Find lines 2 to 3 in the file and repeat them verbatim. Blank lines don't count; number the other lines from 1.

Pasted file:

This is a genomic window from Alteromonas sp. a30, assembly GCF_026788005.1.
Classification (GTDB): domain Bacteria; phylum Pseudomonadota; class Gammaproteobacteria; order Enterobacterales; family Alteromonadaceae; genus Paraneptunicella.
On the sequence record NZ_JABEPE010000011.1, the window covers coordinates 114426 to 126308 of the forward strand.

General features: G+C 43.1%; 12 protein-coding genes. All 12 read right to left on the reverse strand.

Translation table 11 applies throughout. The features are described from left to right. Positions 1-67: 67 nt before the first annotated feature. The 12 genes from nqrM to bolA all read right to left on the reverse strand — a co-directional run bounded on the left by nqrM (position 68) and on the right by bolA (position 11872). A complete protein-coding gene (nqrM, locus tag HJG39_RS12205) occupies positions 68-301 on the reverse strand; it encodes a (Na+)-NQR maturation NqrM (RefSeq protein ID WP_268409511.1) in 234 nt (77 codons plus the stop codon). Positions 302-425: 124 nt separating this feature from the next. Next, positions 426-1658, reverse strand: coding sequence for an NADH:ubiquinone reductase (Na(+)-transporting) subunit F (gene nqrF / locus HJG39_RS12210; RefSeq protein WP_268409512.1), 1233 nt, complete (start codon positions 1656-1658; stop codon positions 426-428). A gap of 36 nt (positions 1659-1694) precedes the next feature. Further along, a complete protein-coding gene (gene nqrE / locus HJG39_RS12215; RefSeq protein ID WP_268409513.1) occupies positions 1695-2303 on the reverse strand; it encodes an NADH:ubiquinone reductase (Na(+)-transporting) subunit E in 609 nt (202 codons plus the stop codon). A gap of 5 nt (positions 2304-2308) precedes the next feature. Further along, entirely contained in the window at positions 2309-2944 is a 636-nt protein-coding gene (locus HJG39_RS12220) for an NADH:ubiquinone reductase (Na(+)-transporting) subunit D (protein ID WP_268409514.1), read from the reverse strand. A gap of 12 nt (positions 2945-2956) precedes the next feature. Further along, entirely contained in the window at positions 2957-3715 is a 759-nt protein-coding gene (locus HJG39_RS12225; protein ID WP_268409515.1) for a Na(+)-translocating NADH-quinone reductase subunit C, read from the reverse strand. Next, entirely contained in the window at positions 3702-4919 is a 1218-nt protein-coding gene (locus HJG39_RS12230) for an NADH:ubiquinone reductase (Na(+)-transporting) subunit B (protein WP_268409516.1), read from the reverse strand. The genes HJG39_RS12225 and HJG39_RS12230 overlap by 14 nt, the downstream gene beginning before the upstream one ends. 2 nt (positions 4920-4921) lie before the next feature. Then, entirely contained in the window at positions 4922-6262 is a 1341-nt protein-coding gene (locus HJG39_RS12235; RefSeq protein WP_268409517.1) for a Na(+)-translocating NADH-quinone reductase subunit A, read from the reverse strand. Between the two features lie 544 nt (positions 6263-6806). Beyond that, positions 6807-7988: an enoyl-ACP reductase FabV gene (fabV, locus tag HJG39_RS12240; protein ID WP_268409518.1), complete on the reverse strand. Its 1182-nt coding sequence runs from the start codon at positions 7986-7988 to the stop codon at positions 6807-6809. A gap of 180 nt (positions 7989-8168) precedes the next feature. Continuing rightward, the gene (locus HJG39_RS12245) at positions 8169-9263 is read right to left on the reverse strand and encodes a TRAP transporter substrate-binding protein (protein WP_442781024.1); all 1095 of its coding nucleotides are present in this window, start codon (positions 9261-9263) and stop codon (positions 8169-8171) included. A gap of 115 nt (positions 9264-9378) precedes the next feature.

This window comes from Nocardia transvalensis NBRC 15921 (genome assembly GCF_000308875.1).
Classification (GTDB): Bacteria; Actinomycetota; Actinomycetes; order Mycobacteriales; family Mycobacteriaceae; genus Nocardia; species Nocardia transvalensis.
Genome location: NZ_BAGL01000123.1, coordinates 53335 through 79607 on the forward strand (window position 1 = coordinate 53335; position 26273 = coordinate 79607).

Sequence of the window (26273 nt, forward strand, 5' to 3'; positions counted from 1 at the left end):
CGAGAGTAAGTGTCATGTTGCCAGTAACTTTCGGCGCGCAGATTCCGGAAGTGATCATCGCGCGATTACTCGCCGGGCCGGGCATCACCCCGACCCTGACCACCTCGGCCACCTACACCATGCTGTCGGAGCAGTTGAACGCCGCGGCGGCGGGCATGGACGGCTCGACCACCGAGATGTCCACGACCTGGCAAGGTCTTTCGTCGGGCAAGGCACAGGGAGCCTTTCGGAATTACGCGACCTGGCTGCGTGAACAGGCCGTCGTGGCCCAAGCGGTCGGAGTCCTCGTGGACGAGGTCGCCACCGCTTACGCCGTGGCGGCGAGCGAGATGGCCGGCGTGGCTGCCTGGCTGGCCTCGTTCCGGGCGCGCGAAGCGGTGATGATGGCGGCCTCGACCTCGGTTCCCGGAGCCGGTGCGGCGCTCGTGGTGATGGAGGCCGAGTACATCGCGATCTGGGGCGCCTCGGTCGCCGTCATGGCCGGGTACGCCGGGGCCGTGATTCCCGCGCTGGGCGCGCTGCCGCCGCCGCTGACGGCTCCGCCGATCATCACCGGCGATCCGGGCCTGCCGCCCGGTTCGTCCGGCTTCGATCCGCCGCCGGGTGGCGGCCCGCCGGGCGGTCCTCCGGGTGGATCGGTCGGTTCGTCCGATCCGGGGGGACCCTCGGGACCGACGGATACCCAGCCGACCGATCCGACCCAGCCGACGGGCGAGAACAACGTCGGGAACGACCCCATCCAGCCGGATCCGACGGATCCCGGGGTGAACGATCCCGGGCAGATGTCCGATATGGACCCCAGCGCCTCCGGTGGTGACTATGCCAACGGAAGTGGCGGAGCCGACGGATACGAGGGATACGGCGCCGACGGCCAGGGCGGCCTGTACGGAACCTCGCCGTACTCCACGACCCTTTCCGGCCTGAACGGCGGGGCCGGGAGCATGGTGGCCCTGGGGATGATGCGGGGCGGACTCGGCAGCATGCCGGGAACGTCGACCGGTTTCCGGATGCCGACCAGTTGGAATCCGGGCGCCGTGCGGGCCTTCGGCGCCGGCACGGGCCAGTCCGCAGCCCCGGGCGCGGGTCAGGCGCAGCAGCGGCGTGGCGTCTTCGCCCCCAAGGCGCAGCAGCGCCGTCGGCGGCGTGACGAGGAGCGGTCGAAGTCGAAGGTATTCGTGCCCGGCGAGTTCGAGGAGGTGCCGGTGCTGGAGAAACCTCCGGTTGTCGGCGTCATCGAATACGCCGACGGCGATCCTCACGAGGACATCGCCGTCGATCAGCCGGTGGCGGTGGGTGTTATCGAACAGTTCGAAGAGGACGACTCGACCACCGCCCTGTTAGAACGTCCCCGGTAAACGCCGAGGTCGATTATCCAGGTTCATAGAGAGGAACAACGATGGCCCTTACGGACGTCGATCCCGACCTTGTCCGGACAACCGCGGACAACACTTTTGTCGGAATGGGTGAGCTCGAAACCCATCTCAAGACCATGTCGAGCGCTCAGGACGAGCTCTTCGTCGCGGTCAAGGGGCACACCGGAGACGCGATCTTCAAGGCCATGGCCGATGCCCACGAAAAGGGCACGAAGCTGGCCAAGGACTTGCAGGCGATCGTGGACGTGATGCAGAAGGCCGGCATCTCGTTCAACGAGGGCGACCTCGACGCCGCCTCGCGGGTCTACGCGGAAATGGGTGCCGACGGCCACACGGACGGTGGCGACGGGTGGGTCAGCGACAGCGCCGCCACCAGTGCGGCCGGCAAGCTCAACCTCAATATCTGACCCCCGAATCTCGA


Classification (GTDB): domain Bacteria; phylum Pseudomonadota; class Gammaproteobacteria; order Enterobacterales; family Alteromonadaceae; genus Paraneptunicella.
On the sequence record NZ_JABEPE010000011.1, the window covers coordinates 114426 to 126308 of the forward strand.